Largest among the contingents in defence of Brick Lane were Bengalis organised by the local youth movements; Workers' Action and the Socialist Campaign for Labour Victory; and the Black Socialist Alliance. There were detachments from the smaller Trotskyist groups, together with the local membership of the Anti-Nazi League, the SWP, the IMG, the Communist Party and Militant.
The remainder of of the Brick Lane defence was made up of groups and individuals from antu-racist committees and the socialist organisations (often without the approval of their leaders).
But these forces were not sufficiently cohesive and, crucially, nothing like big enough to take the initiative.
Already the Bengali community of Spitafields is paying the price for this defeat. After the Nazi rally dispersed, groups of fascists began prowling the area. One gang of 50-60 thugs got through to Brick Lane and smashed up an Asian shop before being driven off. In several underground trains and stations, black people and anti-fascists were attacked by cock-a-hoop National Front bullies.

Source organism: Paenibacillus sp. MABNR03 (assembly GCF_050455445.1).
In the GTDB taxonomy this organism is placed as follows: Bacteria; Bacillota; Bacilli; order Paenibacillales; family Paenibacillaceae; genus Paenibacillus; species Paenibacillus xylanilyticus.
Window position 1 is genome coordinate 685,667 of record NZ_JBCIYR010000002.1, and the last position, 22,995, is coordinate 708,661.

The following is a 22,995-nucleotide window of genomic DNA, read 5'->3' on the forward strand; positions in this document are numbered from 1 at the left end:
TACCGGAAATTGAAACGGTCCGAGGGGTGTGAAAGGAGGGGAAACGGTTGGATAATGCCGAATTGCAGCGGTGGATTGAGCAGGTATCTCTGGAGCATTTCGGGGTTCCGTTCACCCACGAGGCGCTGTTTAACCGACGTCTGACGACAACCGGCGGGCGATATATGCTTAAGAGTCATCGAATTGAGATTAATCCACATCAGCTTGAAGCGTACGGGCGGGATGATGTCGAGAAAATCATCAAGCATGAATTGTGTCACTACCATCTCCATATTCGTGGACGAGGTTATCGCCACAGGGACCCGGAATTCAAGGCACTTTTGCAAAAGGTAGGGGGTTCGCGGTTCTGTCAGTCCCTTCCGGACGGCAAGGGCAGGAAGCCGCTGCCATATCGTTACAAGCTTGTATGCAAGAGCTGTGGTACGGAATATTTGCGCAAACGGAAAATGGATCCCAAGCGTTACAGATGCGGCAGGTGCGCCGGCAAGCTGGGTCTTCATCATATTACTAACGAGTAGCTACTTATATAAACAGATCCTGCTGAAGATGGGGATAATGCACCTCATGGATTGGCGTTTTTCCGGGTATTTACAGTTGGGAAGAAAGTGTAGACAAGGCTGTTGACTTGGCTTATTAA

The hugely boosted morale of the Front will mean an escalation of racist assaults in the area and a renewed push to control the Sunday market in Brick Lane. That is the price of the fun and games in Brockwell Park.
The responsibility for all this lies squarely on the shoulders of the Anti-Nazi League leadership, especially the SWP, the IMG and the Communist Party.
The ANL was given conclusive proof by Searchlight magazine of the NF's intended march a month ago, but chose to conceal the fact. It is not possible that the SWP leadership were ignorant of this news even then.
Less than two weeks before the event, Workers' Action and the Workers' Power group each came into possession of NF documents referring to their plans for a march.
When contacted about it, the ANL said (as late as Friday 15th [1978]) that they still had no reason to believe the documents were genuine; they were investigating, and would be meeting in the early part of the following week to 'assess the situation'.